What Duties Does The Client Have Under The CDM Regulations 2015?
Client’s Duties under CDM 2015
A domestic client has no duties under Health and Safety at Work Law or CDM 2015. When working for a domestic client i.e. a householder, the responsibility to ensure that the project is carried out safely and in accordance with the requirements of CDM 2015 falls to the designer (Principal Designer) (PD) and the builder (Principal Contractor) (PC).
What are ‘Domestic’ and ‘Non-Domestic’ Clients?
It is necessary therefore, to determine whether or not the client is actually a “domestic client”. Under CDM 2015, a Domestic Client is a person having works done on their own property for their own / their family’s personal use. If someone is having a workshop or garden office built they are not a domestic client.
A Non – Domestic Client is a person or a company who is having the works done as part of a commercial enterprise. That could be a business building a new factory or office extension, or a residential or commercial landlord refitting some of their rental properties. Building an office at the end of your garden in order to work from home would make you a non-domestic client. As a rule – if the client will get a business income from the works, they are a non-domestic client.
Duties of a Non-Domestic Client
On all non-domestic projects (i.e. business or commercial), the Client now has far more legal duties than before:
• The client is now required to make sure that health and safety has been factored into the project, and that sufficient funding has been allowed in the budget for this.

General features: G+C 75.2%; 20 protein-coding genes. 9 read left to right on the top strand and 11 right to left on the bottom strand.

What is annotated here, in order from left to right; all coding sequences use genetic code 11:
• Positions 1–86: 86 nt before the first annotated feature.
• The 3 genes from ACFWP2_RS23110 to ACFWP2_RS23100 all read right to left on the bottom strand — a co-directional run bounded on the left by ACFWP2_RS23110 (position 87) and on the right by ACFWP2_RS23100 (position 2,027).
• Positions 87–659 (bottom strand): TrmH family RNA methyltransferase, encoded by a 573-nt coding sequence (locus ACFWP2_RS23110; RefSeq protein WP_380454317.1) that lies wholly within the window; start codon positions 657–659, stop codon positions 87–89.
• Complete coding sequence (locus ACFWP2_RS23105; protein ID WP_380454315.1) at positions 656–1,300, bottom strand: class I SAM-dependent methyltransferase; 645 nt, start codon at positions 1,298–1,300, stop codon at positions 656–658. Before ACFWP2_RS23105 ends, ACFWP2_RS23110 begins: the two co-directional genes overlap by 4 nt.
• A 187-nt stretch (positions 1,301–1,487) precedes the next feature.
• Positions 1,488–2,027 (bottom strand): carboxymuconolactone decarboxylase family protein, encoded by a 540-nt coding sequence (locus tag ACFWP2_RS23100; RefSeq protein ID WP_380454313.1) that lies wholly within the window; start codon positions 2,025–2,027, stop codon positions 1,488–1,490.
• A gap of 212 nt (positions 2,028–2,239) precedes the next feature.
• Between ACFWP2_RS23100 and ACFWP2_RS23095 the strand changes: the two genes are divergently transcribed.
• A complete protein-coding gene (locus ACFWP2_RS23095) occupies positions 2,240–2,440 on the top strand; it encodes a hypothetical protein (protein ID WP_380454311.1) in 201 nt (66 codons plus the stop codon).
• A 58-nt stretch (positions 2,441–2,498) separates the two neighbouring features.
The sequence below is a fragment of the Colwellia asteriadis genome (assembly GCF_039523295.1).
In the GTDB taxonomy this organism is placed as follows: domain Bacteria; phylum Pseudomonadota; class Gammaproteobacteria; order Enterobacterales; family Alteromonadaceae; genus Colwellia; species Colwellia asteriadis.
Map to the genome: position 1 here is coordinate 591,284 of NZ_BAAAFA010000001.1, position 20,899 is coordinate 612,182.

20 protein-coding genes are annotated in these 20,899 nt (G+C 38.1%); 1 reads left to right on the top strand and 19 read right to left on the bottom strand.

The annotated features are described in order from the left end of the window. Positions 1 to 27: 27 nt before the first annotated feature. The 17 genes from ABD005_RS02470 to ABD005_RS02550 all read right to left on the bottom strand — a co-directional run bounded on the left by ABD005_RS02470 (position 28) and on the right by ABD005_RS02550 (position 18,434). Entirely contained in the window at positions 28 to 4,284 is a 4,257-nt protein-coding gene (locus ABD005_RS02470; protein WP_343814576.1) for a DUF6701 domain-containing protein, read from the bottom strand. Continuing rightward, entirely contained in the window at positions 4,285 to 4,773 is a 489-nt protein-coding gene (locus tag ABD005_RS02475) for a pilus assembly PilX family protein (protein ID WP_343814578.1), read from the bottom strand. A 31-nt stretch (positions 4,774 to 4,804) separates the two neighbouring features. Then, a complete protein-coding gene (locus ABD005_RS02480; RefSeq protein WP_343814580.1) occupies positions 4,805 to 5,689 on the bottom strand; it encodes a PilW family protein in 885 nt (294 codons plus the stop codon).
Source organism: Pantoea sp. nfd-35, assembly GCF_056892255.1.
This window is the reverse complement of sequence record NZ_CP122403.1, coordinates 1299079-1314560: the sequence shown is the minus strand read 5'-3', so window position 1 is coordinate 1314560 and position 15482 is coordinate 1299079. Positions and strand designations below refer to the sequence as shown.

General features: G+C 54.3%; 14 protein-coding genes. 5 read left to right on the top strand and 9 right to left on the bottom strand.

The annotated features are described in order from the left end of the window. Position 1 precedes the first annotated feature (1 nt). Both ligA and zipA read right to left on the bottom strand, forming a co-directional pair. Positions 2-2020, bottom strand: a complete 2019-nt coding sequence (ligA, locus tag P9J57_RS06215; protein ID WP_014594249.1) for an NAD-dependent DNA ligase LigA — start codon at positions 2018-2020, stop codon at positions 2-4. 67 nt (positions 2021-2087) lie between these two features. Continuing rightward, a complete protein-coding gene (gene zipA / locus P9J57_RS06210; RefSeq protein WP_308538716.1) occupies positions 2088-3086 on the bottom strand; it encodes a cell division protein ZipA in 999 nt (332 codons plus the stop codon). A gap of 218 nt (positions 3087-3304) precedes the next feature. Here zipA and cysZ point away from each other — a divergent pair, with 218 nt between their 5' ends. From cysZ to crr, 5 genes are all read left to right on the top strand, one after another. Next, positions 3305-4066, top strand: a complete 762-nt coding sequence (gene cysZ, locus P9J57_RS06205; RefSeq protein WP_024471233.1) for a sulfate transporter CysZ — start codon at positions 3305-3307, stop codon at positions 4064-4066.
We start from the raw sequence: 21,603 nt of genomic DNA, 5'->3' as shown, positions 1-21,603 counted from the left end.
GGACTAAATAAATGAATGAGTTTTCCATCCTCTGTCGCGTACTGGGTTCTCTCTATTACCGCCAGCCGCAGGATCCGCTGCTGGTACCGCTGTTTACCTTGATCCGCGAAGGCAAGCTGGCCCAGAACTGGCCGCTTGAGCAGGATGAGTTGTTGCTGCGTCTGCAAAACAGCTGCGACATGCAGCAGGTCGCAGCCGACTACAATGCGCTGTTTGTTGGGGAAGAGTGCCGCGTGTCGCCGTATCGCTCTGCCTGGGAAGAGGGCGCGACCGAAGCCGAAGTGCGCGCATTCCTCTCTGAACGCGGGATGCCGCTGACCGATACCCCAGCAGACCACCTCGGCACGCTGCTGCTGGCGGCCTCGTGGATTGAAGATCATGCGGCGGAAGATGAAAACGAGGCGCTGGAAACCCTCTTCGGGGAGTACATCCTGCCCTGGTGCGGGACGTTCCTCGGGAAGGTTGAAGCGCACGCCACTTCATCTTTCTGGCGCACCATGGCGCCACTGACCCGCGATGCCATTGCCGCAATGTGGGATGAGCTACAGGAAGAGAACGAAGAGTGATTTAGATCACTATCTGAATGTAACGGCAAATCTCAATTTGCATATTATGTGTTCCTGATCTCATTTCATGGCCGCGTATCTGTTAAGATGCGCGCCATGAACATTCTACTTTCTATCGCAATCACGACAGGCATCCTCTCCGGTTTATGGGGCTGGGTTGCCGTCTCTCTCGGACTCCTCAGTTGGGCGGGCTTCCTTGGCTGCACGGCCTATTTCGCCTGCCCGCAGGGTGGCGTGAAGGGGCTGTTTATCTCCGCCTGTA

• The client must appoint, in writing, a PD to oversee the design and planning of the project, to put in place all the health and safety procedures, and to create (or at least organise) the Health and Safety File.
• The client must give the PD all the information needed for the builder, the PC, to be able to write the Construction Phase Health and Safety Plan.
• Part of the PD’s role is to make sure that proper welfare facilities have been organised. For instance, it is no longer acceptable, even on the smallest jobs, to not have proper toilet facilities available. However, as the person in overall control of the project, it falls to the client to make sure that Health, Safety and Welfare have been attended to.
• The client must appoint a PC to build and/or manage the works on site.
• The client must ensure that both the PD and PC are competent to carry out their role.
• The client must review and approve the Construction Phase Health and Safety Plan using information supplied by the PD.
If the client doesn’t appoint either a PD or PC, the duties of both will become the client’s by default, so it really is in the client’s best interest to surround themselves with suitably qualified professionals to help them through the process.
The client doesn’t need to go through this all alone, and instead can bring in external advisors. A good source of competent advice would be a former CDM Coordinator. The CDM Coordinator can help with all of the pre-start information, and can help the client make sure they are asking the right questions of the right people.